The relationship, by definition, is awkward. Many of the tea partiers won their seats by campaigning against entrenched Washington power brokers, like Boehner, Cantor, Pence and other senior Republicans. Some want to keep the channels open to what's expected to be a distinctly uncompromising freshman class.

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House GOP leaders have varying views of whether any overture, symbolic or otherwise, is warranted. Still in the discussion stages is a proposal to establish a sort of at-large leadership post for a representative of the freshman class, but no decision has been made, according to GOP officials who spoke on condition of anonymity.

Bachmann's contribution to the GOP's election gains is undisputed and GOP leaders widely praise her fundraising prowess. The Minnesota Republican is the House's top earner, bringing in $11 million in the two-year election cycle for her own campaign and giving out $130,000 to other GOP candidates in the campaign's closing months, election records show.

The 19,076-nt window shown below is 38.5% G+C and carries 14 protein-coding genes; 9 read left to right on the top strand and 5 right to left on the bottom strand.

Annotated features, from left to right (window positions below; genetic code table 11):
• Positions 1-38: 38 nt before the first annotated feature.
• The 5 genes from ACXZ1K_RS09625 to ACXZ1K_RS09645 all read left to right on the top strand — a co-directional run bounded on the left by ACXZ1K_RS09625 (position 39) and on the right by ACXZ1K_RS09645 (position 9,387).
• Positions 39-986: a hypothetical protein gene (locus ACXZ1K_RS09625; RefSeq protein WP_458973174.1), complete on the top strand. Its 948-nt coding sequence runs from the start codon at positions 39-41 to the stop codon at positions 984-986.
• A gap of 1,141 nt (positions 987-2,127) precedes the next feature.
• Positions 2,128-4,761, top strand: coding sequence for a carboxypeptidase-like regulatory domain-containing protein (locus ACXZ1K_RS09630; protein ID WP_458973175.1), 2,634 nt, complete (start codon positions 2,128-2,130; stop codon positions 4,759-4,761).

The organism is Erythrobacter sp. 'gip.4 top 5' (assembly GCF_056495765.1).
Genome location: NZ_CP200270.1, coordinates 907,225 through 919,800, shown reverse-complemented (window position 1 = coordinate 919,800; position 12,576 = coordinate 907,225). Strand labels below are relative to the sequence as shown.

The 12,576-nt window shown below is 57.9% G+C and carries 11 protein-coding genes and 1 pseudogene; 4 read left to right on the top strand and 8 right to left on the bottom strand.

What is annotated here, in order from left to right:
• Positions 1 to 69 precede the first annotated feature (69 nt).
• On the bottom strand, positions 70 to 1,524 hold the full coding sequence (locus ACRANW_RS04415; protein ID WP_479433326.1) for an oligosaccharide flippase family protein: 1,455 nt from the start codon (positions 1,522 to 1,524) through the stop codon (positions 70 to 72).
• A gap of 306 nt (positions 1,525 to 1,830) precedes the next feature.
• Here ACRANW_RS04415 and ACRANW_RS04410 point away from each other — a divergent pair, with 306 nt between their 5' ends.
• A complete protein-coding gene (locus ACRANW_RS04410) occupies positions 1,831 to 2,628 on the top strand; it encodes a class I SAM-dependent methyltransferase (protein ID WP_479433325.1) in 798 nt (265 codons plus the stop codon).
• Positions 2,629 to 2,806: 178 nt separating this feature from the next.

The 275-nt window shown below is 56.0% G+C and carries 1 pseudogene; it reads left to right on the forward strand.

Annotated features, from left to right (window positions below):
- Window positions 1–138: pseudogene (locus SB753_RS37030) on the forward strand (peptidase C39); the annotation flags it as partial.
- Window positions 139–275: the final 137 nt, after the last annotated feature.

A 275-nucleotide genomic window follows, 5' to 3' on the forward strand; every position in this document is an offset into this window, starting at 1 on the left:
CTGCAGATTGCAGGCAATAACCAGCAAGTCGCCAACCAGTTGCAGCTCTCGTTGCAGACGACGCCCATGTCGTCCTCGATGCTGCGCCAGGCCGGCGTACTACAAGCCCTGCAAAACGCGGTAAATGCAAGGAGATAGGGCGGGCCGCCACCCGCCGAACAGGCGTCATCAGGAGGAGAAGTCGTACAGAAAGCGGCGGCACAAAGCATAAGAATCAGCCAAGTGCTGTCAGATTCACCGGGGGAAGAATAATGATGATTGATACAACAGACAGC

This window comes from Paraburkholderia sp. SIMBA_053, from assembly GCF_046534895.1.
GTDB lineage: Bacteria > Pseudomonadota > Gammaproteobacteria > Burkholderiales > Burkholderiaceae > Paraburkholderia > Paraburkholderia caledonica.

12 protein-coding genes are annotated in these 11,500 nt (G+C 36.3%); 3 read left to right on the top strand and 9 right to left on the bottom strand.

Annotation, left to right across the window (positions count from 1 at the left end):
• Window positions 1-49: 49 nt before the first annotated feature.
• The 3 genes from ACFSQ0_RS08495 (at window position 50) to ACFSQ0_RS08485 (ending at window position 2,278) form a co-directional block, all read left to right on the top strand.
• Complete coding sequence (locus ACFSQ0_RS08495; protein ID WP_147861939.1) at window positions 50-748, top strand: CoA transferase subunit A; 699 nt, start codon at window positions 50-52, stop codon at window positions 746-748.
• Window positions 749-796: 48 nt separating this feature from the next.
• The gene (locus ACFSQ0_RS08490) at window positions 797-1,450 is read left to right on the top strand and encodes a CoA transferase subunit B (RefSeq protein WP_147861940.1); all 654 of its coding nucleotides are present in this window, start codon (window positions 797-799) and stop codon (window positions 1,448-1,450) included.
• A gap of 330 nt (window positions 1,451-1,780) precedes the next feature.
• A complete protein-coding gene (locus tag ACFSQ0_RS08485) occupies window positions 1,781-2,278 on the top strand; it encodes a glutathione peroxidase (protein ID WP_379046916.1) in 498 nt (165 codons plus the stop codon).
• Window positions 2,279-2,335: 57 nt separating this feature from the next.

But she's also made GOP leaders cringe multiple times in the last two years with over-the-top and uninformed statements.

They have not taken up her claim, for example, that President Barack Obama's upcoming trip to India will cost "$200 million per day." Asked on CNN where she got that number, she attributed the figure to unnamed press reports.

White House spokesman Amy Brundage said the $200 million figure has "no basis in reality" and is "wildly inflated." In the tradition of past administrations, the White House declined to provide cost estimates.

A rare glimpse of the cost of foreign travel by a U.S. president came from a 1999 General Accounting Office report on trips by President Bill Clinton in 1998. It estimated the cost of a March 22-April 2 visit to Africa as at least $42.8 million, $10.5 million for an April 16-20 visit to Chile and $18.8 million for a June 25-July 3 trip to China, excluding Secret Service expenses.

Copyright 2010 The Associated Press. All rights reserved. This material may not be published, broadcast, rewritten or redistributed.

Video: Introducing the new GOP House leadership

  1. Closed captioning of: Introducing the new GOP House leadership